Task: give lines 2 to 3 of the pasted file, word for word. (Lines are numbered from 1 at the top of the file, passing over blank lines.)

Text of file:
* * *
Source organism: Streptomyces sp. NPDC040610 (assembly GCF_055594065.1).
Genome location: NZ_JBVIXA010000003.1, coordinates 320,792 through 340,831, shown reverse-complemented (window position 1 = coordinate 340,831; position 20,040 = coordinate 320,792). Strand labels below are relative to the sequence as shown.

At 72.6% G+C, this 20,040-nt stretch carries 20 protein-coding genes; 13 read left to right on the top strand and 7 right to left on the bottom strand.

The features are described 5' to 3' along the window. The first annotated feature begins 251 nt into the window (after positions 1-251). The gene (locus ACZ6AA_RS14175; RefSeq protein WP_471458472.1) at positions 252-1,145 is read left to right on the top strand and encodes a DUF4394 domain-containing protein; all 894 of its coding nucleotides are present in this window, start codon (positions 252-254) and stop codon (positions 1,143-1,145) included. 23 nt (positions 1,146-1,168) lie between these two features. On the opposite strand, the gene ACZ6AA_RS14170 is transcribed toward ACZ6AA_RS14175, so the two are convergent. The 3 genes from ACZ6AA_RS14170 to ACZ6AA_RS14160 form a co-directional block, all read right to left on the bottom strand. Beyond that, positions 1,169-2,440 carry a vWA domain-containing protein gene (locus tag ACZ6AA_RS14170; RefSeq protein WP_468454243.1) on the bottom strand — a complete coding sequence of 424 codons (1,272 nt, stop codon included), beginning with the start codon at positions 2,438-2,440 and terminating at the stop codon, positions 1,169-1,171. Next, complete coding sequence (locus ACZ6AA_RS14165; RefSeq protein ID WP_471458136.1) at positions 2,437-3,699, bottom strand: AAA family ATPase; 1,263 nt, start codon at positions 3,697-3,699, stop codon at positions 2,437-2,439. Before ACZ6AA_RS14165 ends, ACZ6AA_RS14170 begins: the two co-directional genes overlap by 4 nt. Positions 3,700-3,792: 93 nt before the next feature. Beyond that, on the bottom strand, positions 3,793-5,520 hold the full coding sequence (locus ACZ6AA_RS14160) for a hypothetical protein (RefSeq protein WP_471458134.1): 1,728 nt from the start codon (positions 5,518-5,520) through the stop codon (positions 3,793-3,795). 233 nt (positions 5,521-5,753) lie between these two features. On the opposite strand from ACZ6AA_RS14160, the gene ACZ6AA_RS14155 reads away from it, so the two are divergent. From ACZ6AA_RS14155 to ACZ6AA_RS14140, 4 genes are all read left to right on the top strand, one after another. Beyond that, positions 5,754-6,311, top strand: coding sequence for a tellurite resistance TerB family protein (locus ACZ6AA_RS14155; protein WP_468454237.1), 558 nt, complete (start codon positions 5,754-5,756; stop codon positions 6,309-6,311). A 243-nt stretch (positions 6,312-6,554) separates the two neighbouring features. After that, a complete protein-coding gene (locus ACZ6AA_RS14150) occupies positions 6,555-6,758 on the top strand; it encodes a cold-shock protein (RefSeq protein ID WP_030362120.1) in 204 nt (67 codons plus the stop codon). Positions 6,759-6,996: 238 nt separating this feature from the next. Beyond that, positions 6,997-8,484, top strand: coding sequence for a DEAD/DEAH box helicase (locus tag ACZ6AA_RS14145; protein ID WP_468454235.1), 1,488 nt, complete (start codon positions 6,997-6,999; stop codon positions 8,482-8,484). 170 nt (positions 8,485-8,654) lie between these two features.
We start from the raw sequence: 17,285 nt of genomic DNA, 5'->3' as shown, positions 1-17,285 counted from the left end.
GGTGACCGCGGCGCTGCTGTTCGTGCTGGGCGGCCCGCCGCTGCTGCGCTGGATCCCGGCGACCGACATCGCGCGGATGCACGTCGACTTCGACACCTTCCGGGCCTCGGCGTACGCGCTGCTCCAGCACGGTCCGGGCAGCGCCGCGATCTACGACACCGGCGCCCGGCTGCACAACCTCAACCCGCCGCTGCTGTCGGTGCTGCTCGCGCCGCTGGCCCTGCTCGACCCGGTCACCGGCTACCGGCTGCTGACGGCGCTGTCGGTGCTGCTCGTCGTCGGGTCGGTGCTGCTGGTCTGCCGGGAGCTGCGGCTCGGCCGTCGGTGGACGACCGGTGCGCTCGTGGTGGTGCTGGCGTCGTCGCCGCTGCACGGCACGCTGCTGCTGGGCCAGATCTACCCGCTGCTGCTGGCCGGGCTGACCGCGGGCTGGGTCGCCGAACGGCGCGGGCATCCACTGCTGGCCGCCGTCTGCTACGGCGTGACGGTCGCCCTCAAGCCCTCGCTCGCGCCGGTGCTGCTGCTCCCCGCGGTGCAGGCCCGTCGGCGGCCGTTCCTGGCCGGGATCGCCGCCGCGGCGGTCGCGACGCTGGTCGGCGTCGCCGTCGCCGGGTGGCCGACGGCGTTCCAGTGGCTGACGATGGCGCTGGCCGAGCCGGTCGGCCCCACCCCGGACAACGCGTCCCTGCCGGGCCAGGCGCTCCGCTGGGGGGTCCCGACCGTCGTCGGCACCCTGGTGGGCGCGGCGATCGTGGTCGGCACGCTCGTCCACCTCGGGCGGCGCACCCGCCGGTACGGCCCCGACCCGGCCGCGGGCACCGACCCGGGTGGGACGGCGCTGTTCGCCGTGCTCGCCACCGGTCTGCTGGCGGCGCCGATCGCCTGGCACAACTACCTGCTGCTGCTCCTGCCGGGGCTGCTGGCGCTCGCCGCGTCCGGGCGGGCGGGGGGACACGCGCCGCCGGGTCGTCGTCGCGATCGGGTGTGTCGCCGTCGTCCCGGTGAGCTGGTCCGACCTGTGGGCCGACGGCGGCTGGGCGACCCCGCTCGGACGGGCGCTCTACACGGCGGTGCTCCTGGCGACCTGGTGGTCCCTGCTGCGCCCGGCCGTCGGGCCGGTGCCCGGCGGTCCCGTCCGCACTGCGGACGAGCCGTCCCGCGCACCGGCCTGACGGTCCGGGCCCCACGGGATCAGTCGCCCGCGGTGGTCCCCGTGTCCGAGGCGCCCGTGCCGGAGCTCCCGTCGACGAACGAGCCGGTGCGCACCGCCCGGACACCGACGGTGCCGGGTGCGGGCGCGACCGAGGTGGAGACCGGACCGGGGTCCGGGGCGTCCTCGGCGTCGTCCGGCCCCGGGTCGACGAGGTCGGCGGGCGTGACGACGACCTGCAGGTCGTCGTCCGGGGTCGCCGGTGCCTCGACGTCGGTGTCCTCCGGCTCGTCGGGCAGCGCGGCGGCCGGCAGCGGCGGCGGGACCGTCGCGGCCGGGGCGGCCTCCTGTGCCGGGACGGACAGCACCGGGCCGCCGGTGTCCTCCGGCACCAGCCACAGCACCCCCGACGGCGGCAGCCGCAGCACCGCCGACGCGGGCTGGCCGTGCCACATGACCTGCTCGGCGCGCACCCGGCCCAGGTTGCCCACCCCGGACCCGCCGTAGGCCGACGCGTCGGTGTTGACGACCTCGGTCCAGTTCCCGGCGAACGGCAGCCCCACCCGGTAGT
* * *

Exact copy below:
Genome location: NZ_JBVIXA010000003.1, coordinates 320,792 through 340,831, shown reverse-complemented (window position 1 = coordinate 340,831; position 20,040 = coordinate 320,792). Strand labels below are relative to the sequence as shown.

At 72.6% G+C, this 20,040-nt stretch carries 20 protein-coding genes; 13 read left to right on the top strand and 7 right to left on the bottom strand.